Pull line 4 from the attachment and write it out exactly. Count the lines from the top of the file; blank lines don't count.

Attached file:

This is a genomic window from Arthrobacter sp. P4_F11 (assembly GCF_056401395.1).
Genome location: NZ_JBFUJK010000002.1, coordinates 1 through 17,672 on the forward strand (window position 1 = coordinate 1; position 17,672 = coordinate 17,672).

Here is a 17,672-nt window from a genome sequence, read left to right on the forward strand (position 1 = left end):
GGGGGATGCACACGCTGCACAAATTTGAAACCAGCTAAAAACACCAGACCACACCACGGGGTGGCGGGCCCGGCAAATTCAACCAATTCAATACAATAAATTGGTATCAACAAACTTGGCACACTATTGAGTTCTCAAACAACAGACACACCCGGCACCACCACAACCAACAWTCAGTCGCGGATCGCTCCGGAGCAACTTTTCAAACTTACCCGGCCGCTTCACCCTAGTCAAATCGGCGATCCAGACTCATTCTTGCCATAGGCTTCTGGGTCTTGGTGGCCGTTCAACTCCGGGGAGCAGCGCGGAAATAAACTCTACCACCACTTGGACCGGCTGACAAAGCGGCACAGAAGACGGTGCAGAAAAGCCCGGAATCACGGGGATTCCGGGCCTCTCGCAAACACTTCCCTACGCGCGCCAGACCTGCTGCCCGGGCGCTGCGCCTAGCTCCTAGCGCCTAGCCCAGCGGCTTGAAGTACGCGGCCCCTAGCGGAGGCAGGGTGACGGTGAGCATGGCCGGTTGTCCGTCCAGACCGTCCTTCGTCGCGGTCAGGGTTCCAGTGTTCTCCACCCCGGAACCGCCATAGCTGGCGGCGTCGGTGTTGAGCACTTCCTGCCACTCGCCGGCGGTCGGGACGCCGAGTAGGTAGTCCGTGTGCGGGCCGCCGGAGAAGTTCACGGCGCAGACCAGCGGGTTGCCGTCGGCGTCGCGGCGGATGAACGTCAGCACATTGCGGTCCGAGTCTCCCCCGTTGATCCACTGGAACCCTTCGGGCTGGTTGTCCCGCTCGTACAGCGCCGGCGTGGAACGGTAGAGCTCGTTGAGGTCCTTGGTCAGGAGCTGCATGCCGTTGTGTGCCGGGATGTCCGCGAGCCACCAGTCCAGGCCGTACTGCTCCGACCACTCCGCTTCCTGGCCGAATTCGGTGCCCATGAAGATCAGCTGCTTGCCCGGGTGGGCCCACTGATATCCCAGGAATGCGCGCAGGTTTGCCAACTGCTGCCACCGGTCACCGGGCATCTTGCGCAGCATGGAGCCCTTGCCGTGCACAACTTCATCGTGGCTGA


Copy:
GGGGGATGCACACGCTGCACAAATTTGAAACCAGCTAAAAACACCAGACCACACCACGGGGTGGCGGGCCCGGCAAATTCAACCAATTCAATACAATAAATTGGTATCAACAAACTTGGCACACTATTGAGTTCTCAAACAACAGACACACCCGGCACCACCACAACCAACAWTCAGTCGCGGATCGCTCCGGAGCAACTTTTCAAACTTACCCGGCCGCTTCACCCTAGTCAAATCGGCGATCCAGACTCATTCTTGCCATAGGCTTCTGGGTCTTGGTGGCCGTTCAACTCCGGGGAGCAGCGCGGAAATAAACTCTACCACCACTTGGACCGGCTGACAAAGCGGCACAGAAGACGGTGCAGAAAAGCCCGGAATCACGGGGATTCCGGGCCTCTCGCAAACACTTCCCTACGCGCGCCAGACCTGCTGCCCGGGCGCTGCGCCTAGCTCCTAGCGCCTAGCCCAGCGGCTTGAAGTACGCGGCCCCTAGCGGAGGCAGGGTGACGGTGAGCATGGCCGGTTGTCCGTCCAGACCGTCCTTCGTCGCGGTCAGGGTTCCAGTGTTCTCCACCCCGGAACCGCCATAGCTGGCGGCGTCGGTGTTGAGCACTTCCTGCCACTCGCCGGCGGTCGGGACGCCGAGTAGGTAGTCCGTGTGCGGGCCGCCGGAGAAGTTCACGGCGCAGACCAGCGGGTTGCCGTCGGCGTCGCGGCGGATGAACGTCAGCACATTGCGGTCCGAGTCTCCCCCGTTGATCCACTGGAACCCTTCGGGCTGGTTGTCCCGCTCGTACAGCGCCGGCGTGGAACGGTAGAGCTCGTTGAGGTCCTTGGTCAGGAGCTGCATGCCGTTGTGTGCCGGGATGTCCGCGAGCCACCAGTCCAGGCCGTACTGCTCCGACCACTCCGCTTCCTGGCCGAATTCGGTGCCCATGAAGATCAGCTGCTTGCCCGGGTGGGCCCACTGATATCCCAGGAATGCGCGCAGGTTTGCCAACTGCTGCCACCGGTCACCGGGCATCTTGCGCAGCATGGAGCCCTTGCCGTGCACAACTTCATCGTGGCTGA